Though Moscow has a bar that calls itself a nightclub, there is no equivalent here of New York’s CBGB’s or Studio 54. We have some good music spots, John’s Alley, the One World Cafe, the Moscow Food Co-Op, but a big time in Moscow is often a couple of drinks with friends at the Best Western and then home to watch satellite TV or read a good book — or, just for fun, the city’s comprehensive plan.
Last night, Moscow’s Planning and Zoning Committee met to consider a rezone request filed by five citizen activists. The committee played to a capacity crowd: standing room only. More and more, as Moscow faces complex issues related to growth and development, the community’s civic and economic health, and competing visions for the future, city council meetings have been jam-packed with active, vocal, vibrant citizens. People of all political persuasions are turning out in force to make their views known and have their voices heard. It’s amazing to witness; it’s amazing to be a participant-observer. This little town of 25,000 is a hotbed of democracy.
It’s hard to know what city staff think of this surge in citizen interest and activism. Some look stunned, like deer caught in the headlights. I can understand why. Twelve months ago, I didn’t know a comprehensive plan from incontinent puffin. Now, I’ve actually read it, and I’m not the only one. Copies of Moscow’s comprehensive plan are circulating through the populace like The DaVinci Code, and people are meeting formally and informally to discuss it, to propose changes, and to complain about how far we’ve drifted. The major bones of contention? The threat of a WalMart Supercenter on 77 acres east of town and New St. Andrews College’s request for a conditional use permit allowing them to continue to occupy space in Moscow’s Central Business District.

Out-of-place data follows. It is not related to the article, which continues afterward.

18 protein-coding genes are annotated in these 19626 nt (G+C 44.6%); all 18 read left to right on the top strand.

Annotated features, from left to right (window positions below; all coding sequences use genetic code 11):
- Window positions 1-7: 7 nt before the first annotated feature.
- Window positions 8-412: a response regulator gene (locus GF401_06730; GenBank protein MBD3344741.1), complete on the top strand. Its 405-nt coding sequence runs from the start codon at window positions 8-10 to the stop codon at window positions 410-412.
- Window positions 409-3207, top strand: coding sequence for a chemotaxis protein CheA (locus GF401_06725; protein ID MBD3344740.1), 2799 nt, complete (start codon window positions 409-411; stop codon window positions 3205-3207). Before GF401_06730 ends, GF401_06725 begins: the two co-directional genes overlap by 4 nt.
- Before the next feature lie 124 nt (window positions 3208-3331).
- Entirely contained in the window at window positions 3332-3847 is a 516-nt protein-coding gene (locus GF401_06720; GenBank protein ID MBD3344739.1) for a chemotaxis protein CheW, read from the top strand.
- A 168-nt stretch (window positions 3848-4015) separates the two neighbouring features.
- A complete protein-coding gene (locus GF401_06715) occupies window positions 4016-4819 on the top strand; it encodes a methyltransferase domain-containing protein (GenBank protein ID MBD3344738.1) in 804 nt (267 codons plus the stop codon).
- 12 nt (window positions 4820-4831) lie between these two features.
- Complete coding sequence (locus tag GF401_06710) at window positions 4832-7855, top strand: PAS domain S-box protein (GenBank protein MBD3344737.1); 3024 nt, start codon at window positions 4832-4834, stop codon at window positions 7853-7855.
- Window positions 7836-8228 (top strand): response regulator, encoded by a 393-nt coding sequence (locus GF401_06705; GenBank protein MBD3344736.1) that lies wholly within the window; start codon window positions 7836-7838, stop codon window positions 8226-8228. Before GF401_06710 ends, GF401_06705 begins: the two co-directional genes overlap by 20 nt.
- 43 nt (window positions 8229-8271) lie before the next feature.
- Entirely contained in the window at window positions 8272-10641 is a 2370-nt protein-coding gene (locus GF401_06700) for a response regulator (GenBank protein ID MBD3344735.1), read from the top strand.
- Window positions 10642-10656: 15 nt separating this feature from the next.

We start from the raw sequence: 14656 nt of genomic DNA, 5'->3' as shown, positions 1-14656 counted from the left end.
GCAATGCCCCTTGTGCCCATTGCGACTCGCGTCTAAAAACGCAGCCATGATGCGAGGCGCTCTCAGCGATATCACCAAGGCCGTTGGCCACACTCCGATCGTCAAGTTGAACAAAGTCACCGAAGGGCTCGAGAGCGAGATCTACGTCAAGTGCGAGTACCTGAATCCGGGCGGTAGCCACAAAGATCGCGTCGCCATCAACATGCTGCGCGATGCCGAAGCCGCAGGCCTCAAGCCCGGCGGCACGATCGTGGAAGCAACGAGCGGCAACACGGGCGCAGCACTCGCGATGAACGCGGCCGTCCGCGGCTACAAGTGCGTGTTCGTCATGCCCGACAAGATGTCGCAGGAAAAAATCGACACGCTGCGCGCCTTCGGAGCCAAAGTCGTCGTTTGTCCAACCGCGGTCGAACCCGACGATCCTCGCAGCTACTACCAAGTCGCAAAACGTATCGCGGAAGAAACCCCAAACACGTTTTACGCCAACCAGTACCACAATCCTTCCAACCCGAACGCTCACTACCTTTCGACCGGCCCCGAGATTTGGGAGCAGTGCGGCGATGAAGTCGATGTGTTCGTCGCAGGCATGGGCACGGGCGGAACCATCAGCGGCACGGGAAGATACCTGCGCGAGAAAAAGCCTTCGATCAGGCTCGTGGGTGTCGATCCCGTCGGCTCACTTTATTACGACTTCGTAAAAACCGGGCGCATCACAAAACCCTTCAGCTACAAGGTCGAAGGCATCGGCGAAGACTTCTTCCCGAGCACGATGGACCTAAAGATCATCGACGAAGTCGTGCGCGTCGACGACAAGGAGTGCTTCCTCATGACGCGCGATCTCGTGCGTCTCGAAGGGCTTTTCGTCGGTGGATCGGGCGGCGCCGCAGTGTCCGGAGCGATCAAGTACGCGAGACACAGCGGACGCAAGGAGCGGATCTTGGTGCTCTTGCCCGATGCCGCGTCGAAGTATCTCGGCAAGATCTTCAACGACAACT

If you want a seat at one of these meetings, you need to arrive at least half an hour early — perhaps even forty-five minutes. At last night’s meeting, people were reportedly sitting on folding chairs stamped Property of the Unitarian-Universalist Church. Many leaned against the walls, both inside the room and in the hall outside. I like people, but I don’t like crowds, and so I did not attend. Where was I? At home, online, receiving blow-by-blow updates from a friend with a text-messaging cell phone. And it was riveting stuff — never before has a group of citizens petitioned the city for a change in the comprehensive plan. At the end of the evening, the petition was unanimously denied, but I suspect this is only the beginning. Large-scale citizen interest and involvement in city planning will continue until Moscow is seen to be responsive to community concerns and we determine, somehow, the kind and size of town we want to be.
Gone are the days of the lonely city planner, poring over platt maps all by himself, day-dreaming, perhaps, like Walter Mitty. Let’s hope city staff are ready for their close-up. This is no time to sink back into comfortable (if agoraphobic) bureaucracy. The city planner is now the life of the party — the guy with the nickel bag and the lampshade on his head. Hypothetically speaking, of course.